Cards of Randomness #2

This guy had a career spanning 18 years (although admittedly his last year in 1988 he only had one at bat for the Yankee's and struck out). Not too shabby. Elected to the All-Star game one time in 1976, arguably his finest year. That same year he hit a homerun in the ALCS series to send the Yankees to the Championships.

Never mind the blurry photo Fleer chose to use, apparently they were afraid of his 'stashe.

And now, like all great 80's cards he is a hitting coach. Although, Lee has found himself back in the Big's.

Some things change. The 'stache stays the same.

Thursday, May 31, 2012

Cards of Randomness #1

I have decided that this will be the most prolific of my themes on this site for awhile. As I catalog the random piles of cards that I get, I will do a little research into them, and share the anecdotes of players that may have been forgotten.

Two cards from 1982 Donruss:

My bad . . . I didn't know who Bobby Murcer was. What a career, not only was his bat amazing, near the end of his career he became a valuable PH, but his defense was stellar as well. In 1974 he led all major league outfielders with 21 runner's thrown out. He then went on to become, for almost two decades, a broadcaster for the Yankee's. Too further the cool factor, and I will definitely be on the look out for more cards of Mr. Murcer, he recorded two country-western tunes ("Skoal Dippin' Man" and "Bad Whiskey").

Now I think that is a good start to the "Cards of Randomness". Let's see what the next holds.

Lee Andrew May

Lee did not have nearly the career that Bobby did above. However, he was pretty bad-ass in his own right. He was a very consistent slugger, averaging 95 RBI's from 1967-1977. He settled into a DH role at the end of his career with first the Oriole's and then Royal's. His son is the hitting coach for the Indian's AAA affiliate.

Bobby wins.

It isn't a contest. Let the randomness ensue.

Sunday, April 22, 2012

A Patch from Potch: The Cardinal Side of Things

I finally did it . . . a real trade. Look out world, Chef's slingin' cards.

Work has been busy with the changing of the seasons. Spring has come, ramps are on the pork belly, and asparagus is juicy as an apple. I am going to commit myself to blogging more, as baseball season too has begun. I will probably only buy two types of sets this year, Allen and Ginter and the Topps Flagship. So, if anyone has Cardinals or Royals from the other sets released this year, check out my "have's" page and let's see if we can help each other out.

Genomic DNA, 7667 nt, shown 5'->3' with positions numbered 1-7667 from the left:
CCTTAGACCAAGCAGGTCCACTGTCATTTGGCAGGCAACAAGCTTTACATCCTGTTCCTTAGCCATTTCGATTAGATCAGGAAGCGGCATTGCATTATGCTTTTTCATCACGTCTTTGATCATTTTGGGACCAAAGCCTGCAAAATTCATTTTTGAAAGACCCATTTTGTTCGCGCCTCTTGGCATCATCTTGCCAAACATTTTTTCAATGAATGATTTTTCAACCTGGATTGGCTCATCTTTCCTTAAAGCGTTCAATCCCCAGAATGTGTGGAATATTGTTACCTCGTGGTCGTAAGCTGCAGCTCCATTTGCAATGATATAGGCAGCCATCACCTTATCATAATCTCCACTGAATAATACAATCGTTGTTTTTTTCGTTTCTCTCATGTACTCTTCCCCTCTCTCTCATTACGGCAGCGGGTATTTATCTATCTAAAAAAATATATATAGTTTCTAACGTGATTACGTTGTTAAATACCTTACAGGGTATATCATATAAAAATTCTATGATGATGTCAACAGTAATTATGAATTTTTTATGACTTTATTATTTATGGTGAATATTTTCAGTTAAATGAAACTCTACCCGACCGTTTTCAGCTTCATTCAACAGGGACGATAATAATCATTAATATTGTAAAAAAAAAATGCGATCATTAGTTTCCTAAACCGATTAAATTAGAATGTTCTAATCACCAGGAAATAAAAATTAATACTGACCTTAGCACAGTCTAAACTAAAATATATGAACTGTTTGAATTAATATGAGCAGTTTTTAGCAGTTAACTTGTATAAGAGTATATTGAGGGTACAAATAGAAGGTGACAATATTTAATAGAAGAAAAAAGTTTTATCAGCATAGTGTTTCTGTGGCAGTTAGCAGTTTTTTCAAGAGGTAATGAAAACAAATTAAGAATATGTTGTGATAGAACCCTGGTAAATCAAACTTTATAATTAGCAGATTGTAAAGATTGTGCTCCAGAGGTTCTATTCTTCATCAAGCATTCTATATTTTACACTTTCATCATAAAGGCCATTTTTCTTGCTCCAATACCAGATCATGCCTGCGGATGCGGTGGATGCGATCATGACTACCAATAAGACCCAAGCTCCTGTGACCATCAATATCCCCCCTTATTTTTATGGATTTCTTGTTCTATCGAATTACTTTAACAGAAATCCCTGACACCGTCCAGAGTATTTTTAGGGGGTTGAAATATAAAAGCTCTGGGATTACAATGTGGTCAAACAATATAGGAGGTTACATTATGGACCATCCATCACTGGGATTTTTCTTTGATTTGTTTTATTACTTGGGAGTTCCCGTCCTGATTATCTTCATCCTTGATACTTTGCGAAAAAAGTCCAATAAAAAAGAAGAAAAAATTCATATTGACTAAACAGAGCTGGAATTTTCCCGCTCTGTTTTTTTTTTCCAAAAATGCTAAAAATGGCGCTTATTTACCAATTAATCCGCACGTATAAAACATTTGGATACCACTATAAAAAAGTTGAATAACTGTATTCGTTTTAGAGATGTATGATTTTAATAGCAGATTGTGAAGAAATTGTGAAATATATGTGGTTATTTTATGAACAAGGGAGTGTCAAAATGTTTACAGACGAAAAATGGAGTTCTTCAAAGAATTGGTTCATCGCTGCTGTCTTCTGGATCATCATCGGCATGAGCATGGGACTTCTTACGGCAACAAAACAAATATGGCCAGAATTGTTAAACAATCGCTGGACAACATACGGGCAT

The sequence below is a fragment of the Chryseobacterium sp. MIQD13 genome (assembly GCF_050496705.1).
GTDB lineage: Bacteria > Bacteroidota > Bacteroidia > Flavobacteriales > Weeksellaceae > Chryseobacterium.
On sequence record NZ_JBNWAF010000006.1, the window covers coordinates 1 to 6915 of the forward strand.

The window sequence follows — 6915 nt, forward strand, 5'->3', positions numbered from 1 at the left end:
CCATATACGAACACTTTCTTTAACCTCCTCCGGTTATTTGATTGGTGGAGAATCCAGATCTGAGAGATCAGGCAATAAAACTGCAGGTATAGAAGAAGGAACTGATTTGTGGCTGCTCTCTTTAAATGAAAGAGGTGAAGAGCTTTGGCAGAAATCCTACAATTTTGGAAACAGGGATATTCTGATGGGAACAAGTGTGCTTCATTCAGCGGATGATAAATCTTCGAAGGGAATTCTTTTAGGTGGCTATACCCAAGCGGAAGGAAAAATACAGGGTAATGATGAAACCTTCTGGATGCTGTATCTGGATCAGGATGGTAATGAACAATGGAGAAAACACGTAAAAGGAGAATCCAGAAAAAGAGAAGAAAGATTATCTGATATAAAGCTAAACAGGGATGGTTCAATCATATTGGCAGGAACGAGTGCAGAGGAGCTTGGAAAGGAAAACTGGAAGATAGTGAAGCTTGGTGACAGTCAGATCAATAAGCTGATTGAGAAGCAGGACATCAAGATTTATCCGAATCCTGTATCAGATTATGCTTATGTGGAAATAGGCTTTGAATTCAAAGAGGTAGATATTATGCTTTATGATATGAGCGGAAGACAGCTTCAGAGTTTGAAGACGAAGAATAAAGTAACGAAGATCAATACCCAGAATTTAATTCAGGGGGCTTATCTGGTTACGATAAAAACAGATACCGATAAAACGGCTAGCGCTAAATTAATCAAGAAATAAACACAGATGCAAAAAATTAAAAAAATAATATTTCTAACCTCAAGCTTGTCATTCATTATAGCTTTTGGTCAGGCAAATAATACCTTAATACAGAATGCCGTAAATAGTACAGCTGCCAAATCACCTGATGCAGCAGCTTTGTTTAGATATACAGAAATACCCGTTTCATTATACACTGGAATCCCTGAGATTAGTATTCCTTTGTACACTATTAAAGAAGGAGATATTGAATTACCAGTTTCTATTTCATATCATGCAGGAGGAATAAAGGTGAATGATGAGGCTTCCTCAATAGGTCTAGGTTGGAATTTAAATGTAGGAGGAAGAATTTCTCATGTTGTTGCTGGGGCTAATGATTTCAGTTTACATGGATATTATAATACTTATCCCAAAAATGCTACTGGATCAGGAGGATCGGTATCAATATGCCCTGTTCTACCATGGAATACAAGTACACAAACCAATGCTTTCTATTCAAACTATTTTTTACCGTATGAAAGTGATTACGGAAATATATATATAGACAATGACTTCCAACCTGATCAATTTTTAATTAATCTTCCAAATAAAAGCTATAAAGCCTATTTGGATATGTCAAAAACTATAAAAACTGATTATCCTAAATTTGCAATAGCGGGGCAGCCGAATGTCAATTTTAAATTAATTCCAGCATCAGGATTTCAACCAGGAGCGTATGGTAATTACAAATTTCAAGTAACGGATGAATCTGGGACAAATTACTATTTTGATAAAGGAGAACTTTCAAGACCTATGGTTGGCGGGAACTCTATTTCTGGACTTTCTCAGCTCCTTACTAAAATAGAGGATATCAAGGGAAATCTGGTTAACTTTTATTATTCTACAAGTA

Anyways, on to the cards from Potch. I sent him a bunch of 2012 Topps inserts that he needed, and in return he sent a slew of sweet Cardinal's and Royals. I am going to split the trade in two posts, one for the Redbirds and the other the Royals.

Let the parade of World Champions begin:

Okay, while Todd was technically not a World Champion, he did pitch in game seven of the World Series in 1987. Let that fact not distract you from the man's superlative mustache. Look at it and feast. Todd had a great start to his career for the Cardinal's, garnering Rookie of the Year and Rolaids Relief Man awards in 1986. If he hadn't had two back-to-back injuries I think he could have been one of the best of his era.

There he is. The long-necked fleet-footed center-fielder World Champion. This card is seven years after his amazing rookie and champion year. Game 3 of the Series, Willie smacks two homer's and makes a spectacular catch in the outfield. Man, it seems like the Cardinal's always have great speed in the outfield, and just consistently great management. Willie was a part of the "Whiteyball" era, good times to grow up in Missouri!

A great reprint from last year's 60 Years of Topps inserts. The back of the card says that for the first time in 15 years Topps left the player positions off the cards. Ozzie certainly didn't need the reminder, as he was the gold standard of shortstops at the time. He was an All Star this year, 2nd in MVP voting, a Gold Glover and a Silver Slugger. Right in the middle of 12 consecutive All Star seasons, just an unreal player. Long live the Wiz!